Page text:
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254 | @ingroup datas |
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255 | \brief Auxiliary data structures implemented in LEMON. |
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256 | |
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257 | This group contains some data structures implemented in LEMON in |
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258 | order to make it easier to implement combinatorial algorithms. |
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259 | */ |
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260 | |
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261 | /** |
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262 | @defgroup algs Algorithms |
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263 | \brief This group contains the several algorithms |
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264 | implemented in LEMON. |
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265 | |
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266 | This group contains the several algorithms |
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267 | implemented in LEMON. |
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268 | */ |
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269 | |
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270 | /** |
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271 | @defgroup search Graph Search |
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272 | @ingroup algs |
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273 | \brief Common graph search algorithms. |
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274 | |
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275 | This group contains the common graph search algorithms, namely |
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276 | \e breadth-first \e search (BFS) and \e depth-first \e search (DFS). |
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277 | */ |
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278 | |
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279 | /** |
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280 | @defgroup shortest_path Shortest Path Algorithms |
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281 | @ingroup algs |
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282 | \brief Algorithms for finding shortest paths. |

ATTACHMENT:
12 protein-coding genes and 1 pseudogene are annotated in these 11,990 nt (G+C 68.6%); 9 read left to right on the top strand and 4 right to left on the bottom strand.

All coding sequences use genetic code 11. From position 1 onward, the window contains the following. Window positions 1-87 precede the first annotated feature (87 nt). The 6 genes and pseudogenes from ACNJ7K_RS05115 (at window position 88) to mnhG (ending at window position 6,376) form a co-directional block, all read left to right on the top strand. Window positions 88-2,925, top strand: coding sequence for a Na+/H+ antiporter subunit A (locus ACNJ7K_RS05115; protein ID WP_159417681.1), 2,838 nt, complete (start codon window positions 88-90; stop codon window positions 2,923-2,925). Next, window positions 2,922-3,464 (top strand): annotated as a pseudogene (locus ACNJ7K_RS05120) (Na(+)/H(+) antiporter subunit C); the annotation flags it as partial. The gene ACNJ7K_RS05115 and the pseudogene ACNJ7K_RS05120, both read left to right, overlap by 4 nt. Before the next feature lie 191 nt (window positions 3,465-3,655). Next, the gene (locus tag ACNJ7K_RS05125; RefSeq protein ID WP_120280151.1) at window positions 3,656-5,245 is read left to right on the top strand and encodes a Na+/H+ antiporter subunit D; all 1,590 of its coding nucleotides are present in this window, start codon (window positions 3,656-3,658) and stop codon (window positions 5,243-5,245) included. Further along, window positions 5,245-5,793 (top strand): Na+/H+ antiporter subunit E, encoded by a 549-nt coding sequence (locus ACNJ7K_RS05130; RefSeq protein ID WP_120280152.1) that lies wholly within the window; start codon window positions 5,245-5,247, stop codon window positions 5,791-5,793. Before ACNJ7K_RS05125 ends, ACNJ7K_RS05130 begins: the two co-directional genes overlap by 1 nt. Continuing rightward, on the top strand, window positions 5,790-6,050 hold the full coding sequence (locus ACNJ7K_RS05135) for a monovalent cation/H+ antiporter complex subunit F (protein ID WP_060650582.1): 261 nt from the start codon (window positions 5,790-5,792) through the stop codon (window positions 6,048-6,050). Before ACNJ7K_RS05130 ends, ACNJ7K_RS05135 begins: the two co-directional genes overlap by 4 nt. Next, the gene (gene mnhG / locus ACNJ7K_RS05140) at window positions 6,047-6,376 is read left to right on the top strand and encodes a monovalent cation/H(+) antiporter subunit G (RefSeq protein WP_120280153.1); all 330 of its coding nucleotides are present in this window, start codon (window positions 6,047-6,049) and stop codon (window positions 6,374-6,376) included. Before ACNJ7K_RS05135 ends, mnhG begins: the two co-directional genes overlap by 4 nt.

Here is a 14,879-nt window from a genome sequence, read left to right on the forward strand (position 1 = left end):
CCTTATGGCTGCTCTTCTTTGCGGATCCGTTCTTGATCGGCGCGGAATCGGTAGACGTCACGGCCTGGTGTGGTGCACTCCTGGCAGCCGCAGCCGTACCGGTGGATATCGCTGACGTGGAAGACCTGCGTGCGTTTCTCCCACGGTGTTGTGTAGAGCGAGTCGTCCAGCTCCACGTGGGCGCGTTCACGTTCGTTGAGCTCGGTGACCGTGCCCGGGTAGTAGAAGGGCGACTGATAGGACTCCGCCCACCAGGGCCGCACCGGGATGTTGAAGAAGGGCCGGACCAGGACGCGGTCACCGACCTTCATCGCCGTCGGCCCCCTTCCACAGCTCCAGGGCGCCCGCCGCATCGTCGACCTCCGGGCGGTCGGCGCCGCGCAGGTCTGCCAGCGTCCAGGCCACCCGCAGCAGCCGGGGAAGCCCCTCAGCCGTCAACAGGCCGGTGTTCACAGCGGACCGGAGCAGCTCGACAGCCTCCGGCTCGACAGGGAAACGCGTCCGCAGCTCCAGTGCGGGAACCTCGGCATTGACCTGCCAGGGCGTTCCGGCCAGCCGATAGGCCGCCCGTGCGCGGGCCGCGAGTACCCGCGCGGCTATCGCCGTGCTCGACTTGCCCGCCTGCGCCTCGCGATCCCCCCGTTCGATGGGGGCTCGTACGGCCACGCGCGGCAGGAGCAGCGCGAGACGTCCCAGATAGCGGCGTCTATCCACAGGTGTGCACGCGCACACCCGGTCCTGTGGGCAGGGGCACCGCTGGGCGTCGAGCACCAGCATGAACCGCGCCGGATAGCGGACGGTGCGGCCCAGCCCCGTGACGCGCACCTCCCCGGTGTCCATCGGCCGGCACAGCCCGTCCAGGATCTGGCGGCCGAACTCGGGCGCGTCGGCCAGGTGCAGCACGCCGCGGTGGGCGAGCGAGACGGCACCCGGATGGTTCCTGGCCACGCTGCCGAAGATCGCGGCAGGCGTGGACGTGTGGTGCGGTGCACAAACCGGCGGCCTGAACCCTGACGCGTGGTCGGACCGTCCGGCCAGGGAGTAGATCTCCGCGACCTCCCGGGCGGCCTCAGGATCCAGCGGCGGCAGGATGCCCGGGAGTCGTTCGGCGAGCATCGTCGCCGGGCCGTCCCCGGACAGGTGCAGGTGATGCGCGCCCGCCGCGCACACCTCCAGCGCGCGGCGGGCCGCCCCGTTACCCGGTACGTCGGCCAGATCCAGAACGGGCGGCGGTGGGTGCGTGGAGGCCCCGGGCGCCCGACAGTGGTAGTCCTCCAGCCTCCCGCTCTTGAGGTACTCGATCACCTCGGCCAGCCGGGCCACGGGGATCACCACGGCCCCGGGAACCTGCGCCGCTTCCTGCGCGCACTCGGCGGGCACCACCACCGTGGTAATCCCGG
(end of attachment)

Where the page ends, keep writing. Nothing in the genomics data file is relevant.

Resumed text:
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283 | |
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284 | This group contains the algorithms for finding shortest paths in digraphs. |
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285 | |
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286 | - \ref Dijkstra algorithm for finding shortest paths from a source node |
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287 | when all arc lengths are non-negative. |
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288 | - \ref BellmanFord "Bellman-Ford" algorithm for finding shortest paths |
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289 | from a source node when arc lenghts can be either positive or negative, |
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290 | but the digraph should not contain directed cycles with negative total |
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291 | length. |
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292 | - \ref FloydWarshall "Floyd-Warshall" and \ref Johnson "Johnson" algorithms |
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293 | for solving the \e all-pairs \e shortest \e paths \e problem when arc |
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294 | lenghts can be either positive or negative, but the digraph should |
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295 | not contain directed cycles with negative total length. |
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296 | - \ref Suurballe A successive shortest path algorithm for finding |